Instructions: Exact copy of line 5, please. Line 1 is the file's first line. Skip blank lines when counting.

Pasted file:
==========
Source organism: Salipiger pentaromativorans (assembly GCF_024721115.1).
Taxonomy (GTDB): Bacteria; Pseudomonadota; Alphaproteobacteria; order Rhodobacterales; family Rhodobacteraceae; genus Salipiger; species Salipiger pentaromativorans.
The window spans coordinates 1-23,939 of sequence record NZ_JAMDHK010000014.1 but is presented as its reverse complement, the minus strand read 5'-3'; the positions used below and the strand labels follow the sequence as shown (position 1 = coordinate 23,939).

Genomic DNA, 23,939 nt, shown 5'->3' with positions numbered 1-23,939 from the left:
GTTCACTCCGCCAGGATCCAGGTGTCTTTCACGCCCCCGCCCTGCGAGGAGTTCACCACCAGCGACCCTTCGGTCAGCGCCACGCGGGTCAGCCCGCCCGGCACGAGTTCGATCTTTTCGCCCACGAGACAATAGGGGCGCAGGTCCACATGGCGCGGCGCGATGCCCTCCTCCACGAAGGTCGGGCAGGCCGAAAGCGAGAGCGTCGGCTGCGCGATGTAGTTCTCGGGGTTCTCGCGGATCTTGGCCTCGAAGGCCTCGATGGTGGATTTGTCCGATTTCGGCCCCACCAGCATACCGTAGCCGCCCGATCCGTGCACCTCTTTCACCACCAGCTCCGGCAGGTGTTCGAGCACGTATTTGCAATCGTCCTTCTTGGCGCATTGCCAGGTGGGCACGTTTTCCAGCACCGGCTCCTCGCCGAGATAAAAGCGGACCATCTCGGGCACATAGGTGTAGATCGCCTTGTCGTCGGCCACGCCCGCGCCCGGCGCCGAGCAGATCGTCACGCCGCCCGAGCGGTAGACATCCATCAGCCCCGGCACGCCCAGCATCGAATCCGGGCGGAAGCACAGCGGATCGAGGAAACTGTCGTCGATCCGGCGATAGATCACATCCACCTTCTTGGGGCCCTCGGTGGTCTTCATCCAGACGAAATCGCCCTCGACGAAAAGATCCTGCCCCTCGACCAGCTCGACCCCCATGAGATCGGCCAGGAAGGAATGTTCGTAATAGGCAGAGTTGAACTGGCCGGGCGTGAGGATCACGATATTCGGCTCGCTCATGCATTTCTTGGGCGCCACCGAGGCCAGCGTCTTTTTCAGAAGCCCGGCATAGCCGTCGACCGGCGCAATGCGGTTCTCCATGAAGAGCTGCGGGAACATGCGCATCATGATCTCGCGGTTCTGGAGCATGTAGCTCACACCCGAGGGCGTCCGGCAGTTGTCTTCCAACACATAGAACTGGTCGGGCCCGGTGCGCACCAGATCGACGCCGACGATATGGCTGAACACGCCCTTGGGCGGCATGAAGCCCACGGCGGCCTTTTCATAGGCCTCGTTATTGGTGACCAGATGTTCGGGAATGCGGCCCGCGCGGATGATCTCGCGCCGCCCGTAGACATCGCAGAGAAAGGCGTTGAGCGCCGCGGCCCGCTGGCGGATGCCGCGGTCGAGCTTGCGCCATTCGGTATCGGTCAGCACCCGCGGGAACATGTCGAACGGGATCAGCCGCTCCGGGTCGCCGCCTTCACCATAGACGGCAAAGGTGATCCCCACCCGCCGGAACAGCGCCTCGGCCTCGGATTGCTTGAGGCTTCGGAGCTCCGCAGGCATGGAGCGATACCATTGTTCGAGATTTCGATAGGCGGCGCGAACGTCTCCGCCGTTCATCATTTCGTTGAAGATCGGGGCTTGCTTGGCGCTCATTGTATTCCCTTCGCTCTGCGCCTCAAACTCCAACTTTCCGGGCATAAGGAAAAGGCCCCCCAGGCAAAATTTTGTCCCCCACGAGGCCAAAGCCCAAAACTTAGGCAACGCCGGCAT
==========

GTTCACTCCGCCAGGATCCAGGTGTCTTTCACGCCCCCGCCCTGCGAGGAGTTCACCACCAGCGACCCTTCGGTCAGCGCCACGCGGGTCAGCCCGCCCGGCACGAGTTCGATCTTTTCGCCCACGAGACAATAGGGGCGCAGGTCCACATGGCGCGGCGCGATGCCCTCCTCCACGAAGGTCGGGCAGGCCGAAAGCGAGAGCGTCGGCTGCGCGATGTAGTTCTCGGGGTTCTCGCGGATCTTGGCCTCGAAGGCCTCGATGGTGGATTTGTCCGATTTCGGCCCCACCAGCATACCGTAGCCGCCCGATCCGTGCACCTCTTTCACCACCAGCTCCGGCAGGTGTTCGAGCACGTATTTGCAATCGTCCTTCTTGGCGCATTGCCAGGTGGGCACGTTTTCCAGCACCGGCTCCTCGCCGAGATAAAAGCGGACCATCTCGGGCACATAGGTGTAGATCGCCTTGTCGTCGGCCACGCCCGCGCCCGGCGCCGAGCAGATCGTCACGCCGCCCGAGCGGTAGACATCCATCAGCCCCGGCACGCCCAGCATCGAATCCGGGCGGAAGCACAGCGGATCGAGGAAACTGTCGTCGATCCGGCGATAGATCACATCCACCTTCTTGGGGCCCTCGGTGGTCTTCATCCAGACGAAATCGCCCTCGACGAAAAGATCCTGCCCCTCGACCAGCTCGACCCCCATGAGATCGGCCAGGAAGGAATGTTCGTAATAGGCAGAGTTGAACTGGCCGGGCGTGAGGATCACGATATTCGGCTCGCTCATGCATTTCTTGGGCGCCACCGAGGCCAGCGTCTTTTTCAGAAGCCCGGCATAGCCGTCGACCGGCGCAATGCGGTTCTCCATGAAGAGCTGCGGGAACATGCGCATCATGATCTCGCGGTTCTGGAGCATGTAGCTCACACCCGAGGGCGTCCGGCAGTTGTCTTCCAACACATAGAACTGGTCGGGCCCGGTGCGCACCAGATCGACGCCGACGATATGGCTGAACACGCCCTTGGGCGGCATGAAGCCCACGGCGGCCTTTTCATAGGCCTCGTTATTGGTGACCAGATGTTCGGGAATGCGGCCCGCGCGGATGATCTCGCGCCGCCCGTAGACATCGCAGAGAAAGGCGTTGAGCGCCGCGGCCCGCTGGCGGATGCCGCGGTCGAGCTTGCGCCATTCGGTATCGGTCAGCACCCGCGGGAACATGTCGAACGGGATCAGCCGCTCCGGGTCGCCGCCTTCACCATAGACGGCAAAGGTGATCCCCACCCGCCGGAACAGCGCCTCGGCCTCGGATTGCTTGAGGCTTCGGAGCTCCGCAGGCATGGAGCGATACCATTGTTCGAGATTTCGATAGGCGGCGCGAACGTCTCCGCCGTTCATCATTTCGTTGAAGATCGGGGCTTGCTTGGCGCTCATTGTATTCCCTTCGCTCTGCGCCTCAAACTCCAACTTTCCGGGCATAAGGAAAAGGCCCCCCAGGCAAAATTTTGTCCCCCACGAGGCCAAAGCCCAAAACTTAGGCAACGCCGGCAT